Phlox paniculata L.

Perennial Phlox

Phlox paniculata plant

© DETenaglia

Family - Polemoniaceae

Habit - Perennial forb with short, thick rhizomes.

Stem - Ascending or erect, to 1.2 m, often 3-7 from base, with 20-35 nodes, glabrous toward the base, grading to sparsely to densely pubescent above the midpoint with short, curved, usually nonglandular hairs, sometimes with red streaks.

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Stem and node near base.
© SRTurner

Leaves - Opposite (the uppermost sometimes subopposite), simple, entire, sessile or nearly so. Blades narrowly elliptic to oblong-lanceolate, angled or more commonly tapered to a sharply pointed tip, variously angled or tapered at the base, the uppermost sometimes ovate, those of the largest leaves 9-14 cm long and 20-40 mm wide, the upper surface usually glabrous, the undersurface glabrous or less commonly sparsely short-hairy, the margins short-hairy, the secondary veins forming closed loops.

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Stem and leaves.
© SRTurner

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Leaf adaxial.
© SRTurner

Phlox_paniculata_leaf2.jpg

Leaf abaxial.

Note the distinctive looping pattern of the lateral venation.
© SRTurner

Inflorescences - Panicles with usually 35 to more than 200 flowers, the aggregate usually broad, domed to hemispheric or pyramidal, occasionally narrower and appearing somewhat racemelike.

Phlox_paniculata_inflorescence.jpg

Inflorescence.
© SRTurner

Flowers - Flower stalks 2-8 mm. Calyces 6-10 mm long, the lobes slender, tapered evenly to sharply pointed tips, glabrous or pubescent with short, nonglandular hairs. Corollas trumpet-shaped, bright pink to light pinkish purple or purple, the tube 18-25 mm long, sparsely to densely hairy externally, the lobes 6-12 mm long and 4-11 mm wide, obovate to broadly obovate, rounded at the tips, occasionally with a very shallow apical notch. Stamens with the filaments 15-21 mm long, the anthers positioned near the stigma and near the mouth of the tube (occasionally 1-3 slightly exserted). Style 12-24 mm long, the stigmas 0.8-1.3 mm long.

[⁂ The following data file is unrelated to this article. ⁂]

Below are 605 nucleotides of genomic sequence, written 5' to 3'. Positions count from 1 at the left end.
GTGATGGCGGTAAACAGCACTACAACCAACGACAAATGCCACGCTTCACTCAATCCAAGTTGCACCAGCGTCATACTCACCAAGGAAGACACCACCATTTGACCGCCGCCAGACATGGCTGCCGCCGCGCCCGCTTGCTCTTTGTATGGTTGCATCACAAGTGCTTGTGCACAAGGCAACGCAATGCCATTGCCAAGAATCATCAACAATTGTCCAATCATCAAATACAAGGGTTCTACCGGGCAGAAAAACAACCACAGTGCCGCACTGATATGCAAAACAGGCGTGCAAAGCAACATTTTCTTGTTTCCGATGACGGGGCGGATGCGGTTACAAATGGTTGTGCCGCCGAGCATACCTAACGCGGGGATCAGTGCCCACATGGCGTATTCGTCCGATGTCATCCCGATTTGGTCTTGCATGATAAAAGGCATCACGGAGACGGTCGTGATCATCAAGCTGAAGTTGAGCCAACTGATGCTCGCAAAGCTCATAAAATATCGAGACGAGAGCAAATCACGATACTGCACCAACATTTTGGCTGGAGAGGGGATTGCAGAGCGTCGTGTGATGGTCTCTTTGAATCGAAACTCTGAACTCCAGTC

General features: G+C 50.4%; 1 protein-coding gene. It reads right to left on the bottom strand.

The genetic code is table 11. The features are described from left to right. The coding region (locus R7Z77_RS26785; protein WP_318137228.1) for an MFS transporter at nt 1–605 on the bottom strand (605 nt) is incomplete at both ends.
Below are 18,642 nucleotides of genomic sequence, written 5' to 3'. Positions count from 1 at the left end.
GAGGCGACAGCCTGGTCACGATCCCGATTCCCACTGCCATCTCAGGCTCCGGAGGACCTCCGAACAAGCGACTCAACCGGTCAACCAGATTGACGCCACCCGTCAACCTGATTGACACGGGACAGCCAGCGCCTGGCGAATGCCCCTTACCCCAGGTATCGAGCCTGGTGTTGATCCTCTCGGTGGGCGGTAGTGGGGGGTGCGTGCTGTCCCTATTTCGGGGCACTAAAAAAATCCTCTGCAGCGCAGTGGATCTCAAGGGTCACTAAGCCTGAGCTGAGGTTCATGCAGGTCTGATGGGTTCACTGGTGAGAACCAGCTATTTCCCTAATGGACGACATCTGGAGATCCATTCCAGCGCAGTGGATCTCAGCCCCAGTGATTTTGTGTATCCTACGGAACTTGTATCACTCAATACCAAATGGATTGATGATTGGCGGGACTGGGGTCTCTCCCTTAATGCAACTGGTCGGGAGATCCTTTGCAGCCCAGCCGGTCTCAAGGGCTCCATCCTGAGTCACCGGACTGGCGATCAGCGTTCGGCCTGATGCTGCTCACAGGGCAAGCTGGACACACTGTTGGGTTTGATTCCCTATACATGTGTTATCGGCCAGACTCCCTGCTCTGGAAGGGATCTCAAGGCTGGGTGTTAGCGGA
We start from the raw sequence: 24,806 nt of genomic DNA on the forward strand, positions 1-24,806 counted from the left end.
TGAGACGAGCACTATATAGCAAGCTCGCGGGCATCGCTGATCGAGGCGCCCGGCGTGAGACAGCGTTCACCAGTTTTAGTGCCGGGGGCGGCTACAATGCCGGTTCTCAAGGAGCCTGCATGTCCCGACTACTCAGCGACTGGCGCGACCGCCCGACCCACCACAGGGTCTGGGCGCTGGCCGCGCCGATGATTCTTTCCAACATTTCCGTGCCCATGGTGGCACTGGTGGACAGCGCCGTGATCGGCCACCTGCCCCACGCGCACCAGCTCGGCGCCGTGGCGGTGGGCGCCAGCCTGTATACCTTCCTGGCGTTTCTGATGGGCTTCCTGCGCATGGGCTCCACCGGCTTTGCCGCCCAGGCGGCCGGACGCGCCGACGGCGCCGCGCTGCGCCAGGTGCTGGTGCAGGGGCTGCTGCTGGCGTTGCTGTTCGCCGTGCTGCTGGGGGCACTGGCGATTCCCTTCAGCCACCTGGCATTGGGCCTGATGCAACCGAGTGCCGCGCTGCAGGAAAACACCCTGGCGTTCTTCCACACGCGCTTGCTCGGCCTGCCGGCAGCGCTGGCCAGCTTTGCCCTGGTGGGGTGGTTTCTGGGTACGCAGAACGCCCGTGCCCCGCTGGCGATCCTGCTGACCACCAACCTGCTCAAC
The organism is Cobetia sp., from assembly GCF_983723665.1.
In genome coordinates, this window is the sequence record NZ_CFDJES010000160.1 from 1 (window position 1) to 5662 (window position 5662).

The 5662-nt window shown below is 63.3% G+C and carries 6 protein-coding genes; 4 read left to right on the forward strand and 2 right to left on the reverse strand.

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Calyces.
© SRTurner

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Corolla tubes.

Pubescent.
© SRTurner

Phlox_paniculata_corollas.jpg

Corollas.

Uppermost anthers positioned near mouth of corolla tube.
© SRTurner

Fruits - Capsules with 1-3 seeds.

Flowering - June - September.

Habitat - Forests, streambanks, fens, bluff bases, roadsides, shaded disturbed areas.

Origin - Native to the U.S.

Lookalikes - Other species of Phlox, of which there are several.

Other info. - Of the species of Phlox which occur in Missouri, this is the showiest and the one most often cultivated. Within the state it is found mainly south of the Missouri River. Its North American distribution mainly extends from Missouri northward and eastward into New England and also Canada. More northern populations are considered introduced or escapes from cultivation.

Many species of Phlox can look similar, with showy pink to purple or blue, trumpet-shaped flowers and opposite leaves. Differentiation is based on several factors, including the position of the anthers in the corolla tube, hairiness of the corolla tube, leaf shape and venation pattern, and shape of the inflorescence. The plant is a popular garden subject and many cultivars have been developed. These can have flower colors ranging from white to deep purple, and location preferences ranging from shade to full sun.

The genus name Phlox is derived from a Greek term for a flame, referring to the bright flower colors.

Photographs taken along Logan Creek, Reynolds County, MO., 7-17-03 (DETenaglia); also at Indian Camp Creek Park, St. Charles County, MO, 10-24-2016, and Shaw Nature Reserve, Franklin County, MO, 07-20-2017 (SRTurner).



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